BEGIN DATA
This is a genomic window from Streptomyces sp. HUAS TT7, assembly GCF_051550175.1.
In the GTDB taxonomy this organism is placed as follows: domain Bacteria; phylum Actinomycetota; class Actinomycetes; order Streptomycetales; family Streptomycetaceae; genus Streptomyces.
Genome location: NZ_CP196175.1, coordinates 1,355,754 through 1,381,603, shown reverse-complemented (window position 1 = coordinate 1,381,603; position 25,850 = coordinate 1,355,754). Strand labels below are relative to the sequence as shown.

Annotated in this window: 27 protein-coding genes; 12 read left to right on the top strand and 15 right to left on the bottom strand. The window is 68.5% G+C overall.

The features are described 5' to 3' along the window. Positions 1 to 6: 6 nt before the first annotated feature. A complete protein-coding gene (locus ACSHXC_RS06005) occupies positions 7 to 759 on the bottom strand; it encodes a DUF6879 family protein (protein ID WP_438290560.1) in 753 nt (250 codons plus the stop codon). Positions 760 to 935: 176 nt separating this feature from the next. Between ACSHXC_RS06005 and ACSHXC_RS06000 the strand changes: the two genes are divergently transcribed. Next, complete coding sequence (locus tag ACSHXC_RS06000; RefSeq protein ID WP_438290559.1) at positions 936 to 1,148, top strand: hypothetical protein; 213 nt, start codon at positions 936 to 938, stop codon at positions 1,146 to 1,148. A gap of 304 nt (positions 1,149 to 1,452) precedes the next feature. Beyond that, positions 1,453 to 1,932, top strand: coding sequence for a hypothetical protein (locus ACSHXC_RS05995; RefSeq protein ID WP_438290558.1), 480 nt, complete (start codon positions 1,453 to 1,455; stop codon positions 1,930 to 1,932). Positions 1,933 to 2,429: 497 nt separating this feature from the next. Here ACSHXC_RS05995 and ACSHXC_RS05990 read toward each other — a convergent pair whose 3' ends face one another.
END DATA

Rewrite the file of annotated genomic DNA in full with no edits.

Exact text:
This is a genomic window from Streptomyces sp. HUAS TT7, assembly GCF_051550175.1.
In the GTDB taxonomy this organism is placed as follows: domain Bacteria; phylum Actinomycetota; class Actinomycetes; order Streptomycetales; family Streptomycetaceae; genus Streptomyces.
Genome location: NZ_CP196175.1, coordinates 1,355,754 through 1,381,603, shown reverse-complemented (window position 1 = coordinate 1,381,603; position 25,850 = coordinate 1,355,754). Strand labels below are relative to the sequence as shown.

Annotated in this window: 27 protein-coding genes; 12 read left to right on the top strand and 15 right to left on the bottom strand. The window is 68.5% G+C overall.

The features are described 5' to 3' along the window. Positions 1 to 6: 6 nt before the first annotated feature. A complete protein-coding gene (locus ACSHXC_RS06005) occupies positions 7 to 759 on the bottom strand; it encodes a DUF6879 family protein (protein ID WP_438290560.1) in 753 nt (250 codons plus the stop codon). Positions 760 to 935: 176 nt separating this feature from the next. Between ACSHXC_RS06005 and ACSHXC_RS06000 the strand changes: the two genes are divergently transcribed. Next, complete coding sequence (locus tag ACSHXC_RS06000; RefSeq protein ID WP_438290559.1) at positions 936 to 1,148, top strand: hypothetical protein; 213 nt, start codon at positions 936 to 938, stop codon at positions 1,146 to 1,148. A gap of 304 nt (positions 1,149 to 1,452) precedes the next feature. Beyond that, positions 1,453 to 1,932, top strand: coding sequence for a hypothetical protein (locus ACSHXC_RS05995; RefSeq protein ID WP_438290558.1), 480 nt, complete (start codon positions 1,453 to 1,455; stop codon positions 1,930 to 1,932). Positions 1,933 to 2,429: 497 nt separating this feature from the next. Here ACSHXC_RS05995 and ACSHXC_RS05990 read toward each other — a convergent pair whose 3' ends face one another.